Toney:  I have gone back towards it. I thought I won the fight, but I should have come in better shape because I had a little cold before the fight. No excuse. But now we are here. I will jump right back into the frying pan. You don't know too many fighters today that will jump right back into the frying pan with a difficult fight. I don’t think anybody in boxing, but James Toney, is taking a tough fight after a tough fight. So I will be in great shape. I wish the fight was today, but it isn't. Three and a half more weeks, and I will be ready.

Question:  Do you have a target as far as what you want to come in for this fight?

Toney:  I am going to come in wherever I am comfortable at.  I am just excited.

Question:  Do you feel like it is time, especially from this fight, or maybe your next two, for James Toney to really go out there and prove it?

Toney:  Definitely. I am going to start with this fight. I was unhappy with the last fight, and we should be. It is like being on a football team. Even if your team had a draw, you are never happy with the results. You always want to strive for the perfection. And that is what I plan on doing. Like I said, I am just happy to get the opportunity to show that I am the best fighter in the world.

Question:  James, what kind of threat does Sam Peter pose to you?

Toney:  He poses a threat to everybody else, but not to me.  Don't get me wrong, he's a good fighter.  But he has never been in the ring with anybody like me before in his life.  It doesn’t matter if I fought middleweight or lightweight, or cruiserweight, James Toney can flat out just fight. I am a natural born fighter.  Everybody else was taught to fight.  That is the difference between me and everybody else.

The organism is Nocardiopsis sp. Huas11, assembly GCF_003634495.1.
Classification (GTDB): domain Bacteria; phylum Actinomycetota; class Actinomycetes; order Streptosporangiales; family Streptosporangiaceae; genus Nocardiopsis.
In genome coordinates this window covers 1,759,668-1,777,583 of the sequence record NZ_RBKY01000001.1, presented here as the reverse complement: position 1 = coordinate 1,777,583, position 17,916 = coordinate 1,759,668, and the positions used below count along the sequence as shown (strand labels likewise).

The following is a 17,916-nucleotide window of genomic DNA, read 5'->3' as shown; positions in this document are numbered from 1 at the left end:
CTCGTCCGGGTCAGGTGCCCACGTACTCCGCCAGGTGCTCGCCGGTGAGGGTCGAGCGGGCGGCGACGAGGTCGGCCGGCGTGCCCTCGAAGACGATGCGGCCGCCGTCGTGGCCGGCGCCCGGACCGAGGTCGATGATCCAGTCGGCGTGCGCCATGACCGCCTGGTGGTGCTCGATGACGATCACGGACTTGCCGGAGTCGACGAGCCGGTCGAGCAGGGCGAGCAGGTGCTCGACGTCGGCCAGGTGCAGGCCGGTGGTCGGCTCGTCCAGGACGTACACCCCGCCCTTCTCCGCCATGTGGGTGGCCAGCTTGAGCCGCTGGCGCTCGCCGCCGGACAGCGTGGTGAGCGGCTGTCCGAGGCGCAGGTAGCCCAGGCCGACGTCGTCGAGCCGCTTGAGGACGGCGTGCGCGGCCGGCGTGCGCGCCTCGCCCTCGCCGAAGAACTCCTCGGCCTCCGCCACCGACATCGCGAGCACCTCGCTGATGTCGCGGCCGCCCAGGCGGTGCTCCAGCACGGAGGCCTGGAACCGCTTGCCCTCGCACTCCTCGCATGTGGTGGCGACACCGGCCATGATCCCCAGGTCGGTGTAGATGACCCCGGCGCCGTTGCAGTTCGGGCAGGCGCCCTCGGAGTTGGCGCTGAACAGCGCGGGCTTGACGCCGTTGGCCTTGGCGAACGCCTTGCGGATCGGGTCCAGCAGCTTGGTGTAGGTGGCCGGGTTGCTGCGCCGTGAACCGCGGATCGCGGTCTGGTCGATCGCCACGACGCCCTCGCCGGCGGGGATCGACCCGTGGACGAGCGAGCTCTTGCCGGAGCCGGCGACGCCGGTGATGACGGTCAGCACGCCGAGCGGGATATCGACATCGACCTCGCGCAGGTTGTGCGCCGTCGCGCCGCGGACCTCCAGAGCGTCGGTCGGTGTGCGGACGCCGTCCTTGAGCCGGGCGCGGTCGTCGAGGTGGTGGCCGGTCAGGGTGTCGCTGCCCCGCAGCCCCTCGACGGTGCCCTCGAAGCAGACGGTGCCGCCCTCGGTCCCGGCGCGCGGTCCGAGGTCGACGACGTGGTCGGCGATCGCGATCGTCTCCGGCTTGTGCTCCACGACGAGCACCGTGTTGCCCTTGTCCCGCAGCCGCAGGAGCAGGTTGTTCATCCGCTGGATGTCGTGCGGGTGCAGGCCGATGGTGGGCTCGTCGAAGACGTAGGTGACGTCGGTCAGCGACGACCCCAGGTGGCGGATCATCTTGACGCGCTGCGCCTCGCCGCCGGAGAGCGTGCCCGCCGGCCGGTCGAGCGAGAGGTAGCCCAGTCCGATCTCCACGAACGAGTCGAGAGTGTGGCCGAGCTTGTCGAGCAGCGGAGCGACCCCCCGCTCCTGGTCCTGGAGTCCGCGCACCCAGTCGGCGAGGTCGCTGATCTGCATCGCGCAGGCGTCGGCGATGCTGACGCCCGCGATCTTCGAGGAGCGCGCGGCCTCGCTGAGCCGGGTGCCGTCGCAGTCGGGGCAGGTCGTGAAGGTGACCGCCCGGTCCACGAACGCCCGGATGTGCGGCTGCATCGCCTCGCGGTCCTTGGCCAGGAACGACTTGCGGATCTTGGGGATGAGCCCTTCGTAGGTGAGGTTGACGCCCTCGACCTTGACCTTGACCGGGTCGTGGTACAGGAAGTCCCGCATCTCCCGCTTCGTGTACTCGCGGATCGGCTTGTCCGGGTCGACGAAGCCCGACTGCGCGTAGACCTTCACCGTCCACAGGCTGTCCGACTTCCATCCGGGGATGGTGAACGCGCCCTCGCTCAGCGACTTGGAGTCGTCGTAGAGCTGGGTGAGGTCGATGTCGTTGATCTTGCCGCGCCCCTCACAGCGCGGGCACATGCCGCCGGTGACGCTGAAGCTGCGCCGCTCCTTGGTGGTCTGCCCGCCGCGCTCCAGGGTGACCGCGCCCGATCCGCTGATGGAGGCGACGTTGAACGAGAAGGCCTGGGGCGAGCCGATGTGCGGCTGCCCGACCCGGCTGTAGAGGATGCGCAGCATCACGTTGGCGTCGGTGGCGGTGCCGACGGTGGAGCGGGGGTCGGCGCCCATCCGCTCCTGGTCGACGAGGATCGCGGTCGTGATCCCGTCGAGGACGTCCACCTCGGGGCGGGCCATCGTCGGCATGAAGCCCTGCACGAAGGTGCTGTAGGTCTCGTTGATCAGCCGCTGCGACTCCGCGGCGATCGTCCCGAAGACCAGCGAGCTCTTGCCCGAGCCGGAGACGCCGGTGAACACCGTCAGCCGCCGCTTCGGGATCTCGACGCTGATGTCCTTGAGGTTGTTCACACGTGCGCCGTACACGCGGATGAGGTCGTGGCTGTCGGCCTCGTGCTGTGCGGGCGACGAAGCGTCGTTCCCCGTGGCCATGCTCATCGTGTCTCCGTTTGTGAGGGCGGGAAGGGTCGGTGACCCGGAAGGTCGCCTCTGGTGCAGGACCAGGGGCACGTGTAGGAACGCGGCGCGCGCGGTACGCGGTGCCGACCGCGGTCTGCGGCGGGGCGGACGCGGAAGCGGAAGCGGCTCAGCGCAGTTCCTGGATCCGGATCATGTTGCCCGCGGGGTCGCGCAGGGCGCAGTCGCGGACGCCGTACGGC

Question:  James, Sam Peter is probably the biggest, strongest and fastest guy you fought at heavyweight. Do you agree with that?  If so, are you approaching this fight any differently?

Toney:  I don't approach any fight different. If you know me, you haven't ever seen me change my style for anybody. I am not that type of fighter. I do what James does best, and that is just fight. Ruiz is bigger than Sam Peter, and Rahman. Both are stronger than me. You see where that went. So it doesn't matter. I just know how to fight, period.  And that is what this is all about. James Toney flat out knows how to fight.  The best fighter in the boxing world, period, ever born.